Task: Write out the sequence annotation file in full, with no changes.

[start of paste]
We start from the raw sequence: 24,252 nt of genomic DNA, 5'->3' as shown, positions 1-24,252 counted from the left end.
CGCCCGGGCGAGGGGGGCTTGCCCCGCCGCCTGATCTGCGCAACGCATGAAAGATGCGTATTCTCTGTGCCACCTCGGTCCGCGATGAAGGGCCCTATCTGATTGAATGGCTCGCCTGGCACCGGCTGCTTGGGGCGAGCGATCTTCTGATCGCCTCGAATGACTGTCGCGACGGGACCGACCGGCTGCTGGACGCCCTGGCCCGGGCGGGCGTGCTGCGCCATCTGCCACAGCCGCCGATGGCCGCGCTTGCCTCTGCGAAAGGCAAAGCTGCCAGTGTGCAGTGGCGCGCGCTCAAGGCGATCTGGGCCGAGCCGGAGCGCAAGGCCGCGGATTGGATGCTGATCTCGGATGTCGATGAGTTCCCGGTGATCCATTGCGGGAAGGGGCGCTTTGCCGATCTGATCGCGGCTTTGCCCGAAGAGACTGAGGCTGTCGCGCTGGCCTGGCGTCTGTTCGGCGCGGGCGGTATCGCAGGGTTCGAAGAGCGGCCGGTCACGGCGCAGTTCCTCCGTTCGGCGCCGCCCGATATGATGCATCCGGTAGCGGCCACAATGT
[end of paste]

We start from the raw sequence: 24,252 nt of genomic DNA, 5'->3' as shown, positions 1-24,252 counted from the left end.
CGCCCGGGCGAGGGGGGCTTGCCCCGCCGCCTGATCTGCGCAACGCATGAAAGATGCGTATTCTCTGTGCCACCTCGGTCCGCGATGAAGGGCCCTATCTGATTGAATGGCTCGCCTGGCACCGGCTGCTTGGGGCGAGCGATCTTCTGATCGCCTCGAATGACTGTCGCGACGGGACCGACCGGCTGCTGGACGCCCTGGCCCGGGCGGGCGTGCTGCGCCATCTGCCACAGCCGCCGATGGCCGCGCTTGCCTCTGCGAAAGGCAAAGCTGCCAGTGTGCAGTGGCGCGCGCTCAAGGCGATCTGGGCCGAGCCGGAGCGCAAGGCCGCGGATTGGATGCTGATCTCGGATGTCGATGAGTTCCCGGTGATCCATTGCGGGAAGGGGCGCTTTGCCGATCTGATCGCGGCTTTGCCCGAAGAGACTGAGGCTGTCGCGCTGGCCTGGCGTCTGTTCGGCGCGGGCGGTATCGCAGGGTTCGAAGAGCGGCCGGTCACGGCGCAGTTCCTCCGTTCGGCGCCGCCCGATATGATGCATCCGGTAGCGGCCACAATGT